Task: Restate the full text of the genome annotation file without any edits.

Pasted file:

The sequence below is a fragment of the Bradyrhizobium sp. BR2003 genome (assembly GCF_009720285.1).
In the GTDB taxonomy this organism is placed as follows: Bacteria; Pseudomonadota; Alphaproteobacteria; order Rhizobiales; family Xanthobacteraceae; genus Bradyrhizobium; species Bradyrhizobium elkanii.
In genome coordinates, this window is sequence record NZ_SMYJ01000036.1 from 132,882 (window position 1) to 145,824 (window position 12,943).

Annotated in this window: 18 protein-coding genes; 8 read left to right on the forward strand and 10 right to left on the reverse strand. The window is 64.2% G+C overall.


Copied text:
The sequence below is a fragment of the Bradyrhizobium sp. BR2003 genome (assembly GCF_009720285.1).
In the GTDB taxonomy this organism is placed as follows: Bacteria; Pseudomonadota; Alphaproteobacteria; order Rhizobiales; family Xanthobacteraceae; genus Bradyrhizobium; species Bradyrhizobium elkanii.
In genome coordinates, this window is sequence record NZ_SMYJ01000036.1 from 132,882 (window position 1) to 145,824 (window position 12,943).

Annotated in this window: 18 protein-coding genes; 8 read left to right on the forward strand and 10 right to left on the reverse strand. The window is 64.2% G+C overall.